Exports and Financial Shocks
A striking feature of many financial crises is the collapse of exports relative to output. In the 2008 financial crisis, real world exports plunged 17 percent while GDP fell 5 percent. This paper examines whether deteriorations in bank health can help explain the large drops in exports relative to output in the recent crisis. Our paper is the first to establish a causal link between the health of banks providing trade finance and growth in a firm's exports relative to its domestic sales. We overcome measurement and endogeneity issues by using a unique data set, covering the Japanese financial crises from 1990 through 2010, which enables us to match exporters with the main bank that provides them with trade finance. Our point estimates are economically and statistically significant, suggesting that the health of financial institutions is an important determinant of firm-level exports during crises.
We wish to give special thanks to Marc Auboin for carefully reading the draft and providing invaluable insights into the mechanics of trade finance. We also want to give special thanks to Joe Peek for providing us with early comments and data for this paper as well as Keiko Ito for providing us with the concordance between the Japanese HS codes and the IO codes. In addition, Ro Fallon, Fritz Foley, Caroline Freund, Linda Goldberg, Jessie Handbury, Robert Hodrick, Simon Johnson, Kalina Manova, Paolo Pesenti, and Vivian Yue provided us with insightful comments. JaeBin Ahn, Morgan Hardy, and Seth Werfel provided excellent research assistance. David Weinstein would also like to thank the National Science Foundation (NSF Grant 0820462) and the Center for Japanese Economy and Business for providing funding for this research. The views expressed in this paper are those of the authors and do not necessarily represent those of the Federal Reserve Bank of New York or the National Bureau of Economic Research.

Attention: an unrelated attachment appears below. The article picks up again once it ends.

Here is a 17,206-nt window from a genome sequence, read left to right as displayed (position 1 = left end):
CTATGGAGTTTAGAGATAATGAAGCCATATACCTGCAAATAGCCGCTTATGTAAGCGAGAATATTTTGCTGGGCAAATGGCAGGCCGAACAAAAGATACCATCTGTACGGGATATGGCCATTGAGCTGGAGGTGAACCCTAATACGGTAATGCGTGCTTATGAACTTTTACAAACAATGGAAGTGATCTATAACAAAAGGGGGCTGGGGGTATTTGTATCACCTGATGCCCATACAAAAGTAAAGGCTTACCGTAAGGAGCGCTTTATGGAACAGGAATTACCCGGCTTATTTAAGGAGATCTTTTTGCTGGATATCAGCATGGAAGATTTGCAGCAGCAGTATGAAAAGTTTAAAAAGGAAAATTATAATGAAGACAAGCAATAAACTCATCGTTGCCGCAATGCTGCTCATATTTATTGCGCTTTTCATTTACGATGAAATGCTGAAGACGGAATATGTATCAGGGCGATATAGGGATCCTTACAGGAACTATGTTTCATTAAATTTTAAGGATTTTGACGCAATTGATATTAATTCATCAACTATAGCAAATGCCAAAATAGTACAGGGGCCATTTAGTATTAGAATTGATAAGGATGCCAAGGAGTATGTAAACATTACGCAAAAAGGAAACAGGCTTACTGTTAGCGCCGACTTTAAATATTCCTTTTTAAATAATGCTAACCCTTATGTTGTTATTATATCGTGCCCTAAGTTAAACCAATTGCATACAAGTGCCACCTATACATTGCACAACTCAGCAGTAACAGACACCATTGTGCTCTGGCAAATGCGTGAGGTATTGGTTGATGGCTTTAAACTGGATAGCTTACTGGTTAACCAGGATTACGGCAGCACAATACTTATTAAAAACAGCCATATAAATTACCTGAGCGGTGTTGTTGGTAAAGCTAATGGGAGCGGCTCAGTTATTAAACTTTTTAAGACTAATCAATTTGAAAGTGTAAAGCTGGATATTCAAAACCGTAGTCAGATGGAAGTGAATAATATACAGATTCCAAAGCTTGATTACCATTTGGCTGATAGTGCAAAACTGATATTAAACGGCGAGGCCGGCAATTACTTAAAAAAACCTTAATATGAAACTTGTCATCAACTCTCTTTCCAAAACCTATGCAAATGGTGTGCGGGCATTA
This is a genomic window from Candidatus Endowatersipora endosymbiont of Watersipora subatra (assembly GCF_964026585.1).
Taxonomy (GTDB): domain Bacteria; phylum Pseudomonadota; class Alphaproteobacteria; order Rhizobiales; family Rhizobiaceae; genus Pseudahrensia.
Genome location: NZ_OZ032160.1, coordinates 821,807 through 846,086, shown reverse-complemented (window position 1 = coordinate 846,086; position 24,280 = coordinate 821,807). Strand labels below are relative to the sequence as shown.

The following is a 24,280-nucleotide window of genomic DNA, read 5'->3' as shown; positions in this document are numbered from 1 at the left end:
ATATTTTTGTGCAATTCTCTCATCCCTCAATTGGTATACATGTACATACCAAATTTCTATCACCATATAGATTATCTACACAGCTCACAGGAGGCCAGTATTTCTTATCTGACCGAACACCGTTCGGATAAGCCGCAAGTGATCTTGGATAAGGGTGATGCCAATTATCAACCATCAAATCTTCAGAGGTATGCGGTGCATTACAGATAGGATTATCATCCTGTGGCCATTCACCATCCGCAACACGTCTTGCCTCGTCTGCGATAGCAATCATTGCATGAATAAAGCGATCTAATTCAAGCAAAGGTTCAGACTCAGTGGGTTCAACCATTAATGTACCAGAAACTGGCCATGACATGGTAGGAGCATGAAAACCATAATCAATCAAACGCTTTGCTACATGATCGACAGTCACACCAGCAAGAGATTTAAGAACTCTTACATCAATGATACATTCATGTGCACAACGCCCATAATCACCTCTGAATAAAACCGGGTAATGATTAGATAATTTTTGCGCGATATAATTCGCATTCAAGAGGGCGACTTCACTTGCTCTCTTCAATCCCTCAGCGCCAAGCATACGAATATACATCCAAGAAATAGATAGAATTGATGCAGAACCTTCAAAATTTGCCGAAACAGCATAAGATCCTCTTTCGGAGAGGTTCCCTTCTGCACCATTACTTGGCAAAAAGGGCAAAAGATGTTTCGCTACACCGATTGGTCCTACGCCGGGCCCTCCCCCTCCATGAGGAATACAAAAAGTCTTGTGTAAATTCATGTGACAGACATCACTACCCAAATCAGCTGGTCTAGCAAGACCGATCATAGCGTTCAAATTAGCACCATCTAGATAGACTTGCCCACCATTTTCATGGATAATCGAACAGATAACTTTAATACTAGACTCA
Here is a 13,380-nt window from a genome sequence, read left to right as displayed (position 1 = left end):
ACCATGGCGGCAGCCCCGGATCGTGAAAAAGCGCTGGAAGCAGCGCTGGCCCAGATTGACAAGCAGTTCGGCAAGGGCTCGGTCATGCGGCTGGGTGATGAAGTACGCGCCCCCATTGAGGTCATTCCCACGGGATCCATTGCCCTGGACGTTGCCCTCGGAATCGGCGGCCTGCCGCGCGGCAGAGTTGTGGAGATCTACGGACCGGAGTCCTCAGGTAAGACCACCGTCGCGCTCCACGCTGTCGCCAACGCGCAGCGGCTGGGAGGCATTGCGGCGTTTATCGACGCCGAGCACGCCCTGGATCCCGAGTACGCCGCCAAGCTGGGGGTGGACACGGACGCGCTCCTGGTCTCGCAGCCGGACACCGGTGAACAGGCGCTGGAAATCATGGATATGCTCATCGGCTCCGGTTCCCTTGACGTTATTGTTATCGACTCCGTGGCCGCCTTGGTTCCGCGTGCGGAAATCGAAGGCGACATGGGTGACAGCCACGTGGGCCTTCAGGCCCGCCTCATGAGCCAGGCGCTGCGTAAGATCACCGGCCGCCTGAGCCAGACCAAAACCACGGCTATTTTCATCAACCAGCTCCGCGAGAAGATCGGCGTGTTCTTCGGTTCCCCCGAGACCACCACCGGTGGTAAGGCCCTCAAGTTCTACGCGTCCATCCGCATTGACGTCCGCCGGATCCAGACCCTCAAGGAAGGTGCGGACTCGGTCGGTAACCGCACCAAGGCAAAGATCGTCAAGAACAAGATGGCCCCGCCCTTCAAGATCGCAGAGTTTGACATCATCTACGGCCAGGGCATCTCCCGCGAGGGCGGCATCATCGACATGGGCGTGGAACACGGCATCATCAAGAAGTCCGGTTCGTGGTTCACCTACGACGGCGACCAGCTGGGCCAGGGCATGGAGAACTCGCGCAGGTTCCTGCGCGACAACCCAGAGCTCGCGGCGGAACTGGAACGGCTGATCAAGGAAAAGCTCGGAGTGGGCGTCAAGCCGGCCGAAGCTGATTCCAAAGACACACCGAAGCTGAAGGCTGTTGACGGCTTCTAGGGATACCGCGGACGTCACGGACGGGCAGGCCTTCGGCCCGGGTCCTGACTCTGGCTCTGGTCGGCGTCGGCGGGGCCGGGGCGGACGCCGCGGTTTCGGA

Mary Amiti & David E. Weinstein, 2011. "Exports and Financial Shocks," The Quarterly Journal of Economics, Oxford University Press, vol. 126(4), pages 1841-1877. citation courtesy of